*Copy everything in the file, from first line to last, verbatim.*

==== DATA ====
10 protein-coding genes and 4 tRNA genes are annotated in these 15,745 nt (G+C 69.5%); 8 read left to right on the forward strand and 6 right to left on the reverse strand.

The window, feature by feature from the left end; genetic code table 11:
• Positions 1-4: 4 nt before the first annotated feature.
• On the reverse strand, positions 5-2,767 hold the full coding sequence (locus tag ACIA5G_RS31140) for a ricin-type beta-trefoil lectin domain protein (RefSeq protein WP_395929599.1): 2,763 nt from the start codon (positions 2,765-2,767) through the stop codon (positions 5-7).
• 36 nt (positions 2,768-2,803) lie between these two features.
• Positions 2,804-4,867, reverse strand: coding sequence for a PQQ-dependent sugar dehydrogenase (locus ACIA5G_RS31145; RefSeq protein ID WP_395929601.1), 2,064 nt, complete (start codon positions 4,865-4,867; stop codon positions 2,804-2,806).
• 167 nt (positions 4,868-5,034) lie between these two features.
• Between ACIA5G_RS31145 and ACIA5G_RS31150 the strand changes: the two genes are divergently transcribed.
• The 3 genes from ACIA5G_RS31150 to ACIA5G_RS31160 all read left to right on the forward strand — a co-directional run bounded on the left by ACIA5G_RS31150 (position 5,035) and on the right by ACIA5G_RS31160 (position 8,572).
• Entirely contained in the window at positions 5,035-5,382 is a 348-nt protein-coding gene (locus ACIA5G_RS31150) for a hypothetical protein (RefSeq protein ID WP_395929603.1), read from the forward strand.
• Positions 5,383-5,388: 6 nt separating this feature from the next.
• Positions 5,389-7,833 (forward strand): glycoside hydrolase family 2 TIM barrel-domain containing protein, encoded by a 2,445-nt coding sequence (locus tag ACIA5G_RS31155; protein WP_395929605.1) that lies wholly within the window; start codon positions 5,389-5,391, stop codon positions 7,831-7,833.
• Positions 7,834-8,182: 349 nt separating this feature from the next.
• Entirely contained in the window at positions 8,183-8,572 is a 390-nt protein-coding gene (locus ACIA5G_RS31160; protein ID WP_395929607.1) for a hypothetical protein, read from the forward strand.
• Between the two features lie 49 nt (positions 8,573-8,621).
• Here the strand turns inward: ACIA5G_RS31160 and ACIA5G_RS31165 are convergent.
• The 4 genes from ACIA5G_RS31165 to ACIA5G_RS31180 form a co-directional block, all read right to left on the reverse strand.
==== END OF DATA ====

10 protein-coding genes and 4 tRNA genes are annotated in these 15,745 nt (G+C 69.5%); 8 read left to right on the forward strand and 6 right to left on the reverse strand.

The window, feature by feature from the left end; genetic code table 11:
• Positions 1-4: 4 nt before the first annotated feature.
• On the reverse strand, positions 5-2,767 hold the full coding sequence (locus tag ACIA5G_RS31140) for a ricin-type beta-trefoil lectin domain protein (RefSeq protein WP_395929599.1): 2,763 nt from the start codon (positions 2,765-2,767) through the stop codon (positions 5-7).
• 36 nt (positions 2,768-2,803) lie between these two features.
• Positions 2,804-4,867, reverse strand: coding sequence for a PQQ-dependent sugar dehydrogenase (locus ACIA5G_RS31145; RefSeq protein ID WP_395929601.1), 2,064 nt, complete (start codon positions 4,865-4,867; stop codon positions 2,804-2,806).
• 167 nt (positions 4,868-5,034) lie between these two features.
• Between ACIA5G_RS31145 and ACIA5G_RS31150 the strand changes: the two genes are divergently transcribed.
• The 3 genes from ACIA5G_RS31150 to ACIA5G_RS31160 all read left to right on the forward strand — a co-directional run bounded on the left by ACIA5G_RS31150 (position 5,035) and on the right by ACIA5G_RS31160 (position 8,572).
• Entirely contained in the window at positions 5,035-5,382 is a 348-nt protein-coding gene (locus ACIA5G_RS31150) for a hypothetical protein (RefSeq protein ID WP_395929603.1), read from the forward strand.
• Positions 5,383-5,388: 6 nt separating this feature from the next.
• Positions 5,389-7,833 (forward strand): glycoside hydrolase family 2 TIM barrel-domain containing protein, encoded by a 2,445-nt coding sequence (locus tag ACIA5G_RS31155; protein WP_395929605.1) that lies wholly within the window; start codon positions 5,389-5,391, stop codon positions 7,831-7,833.
• Positions 7,834-8,182: 349 nt separating this feature from the next.
• Entirely contained in the window at positions 8,183-8,572 is a 390-nt protein-coding gene (locus ACIA5G_RS31160; protein ID WP_395929607.1) for a hypothetical protein, read from the forward strand.
• Between the two features lie 49 nt (positions 8,573-8,621).
• Here the strand turns inward: ACIA5G_RS31160 and ACIA5G_RS31165 are convergent.
• The 4 genes from ACIA5G_RS31165 to ACIA5G_RS31180 form a co-directional block, all read right to left on the reverse strand.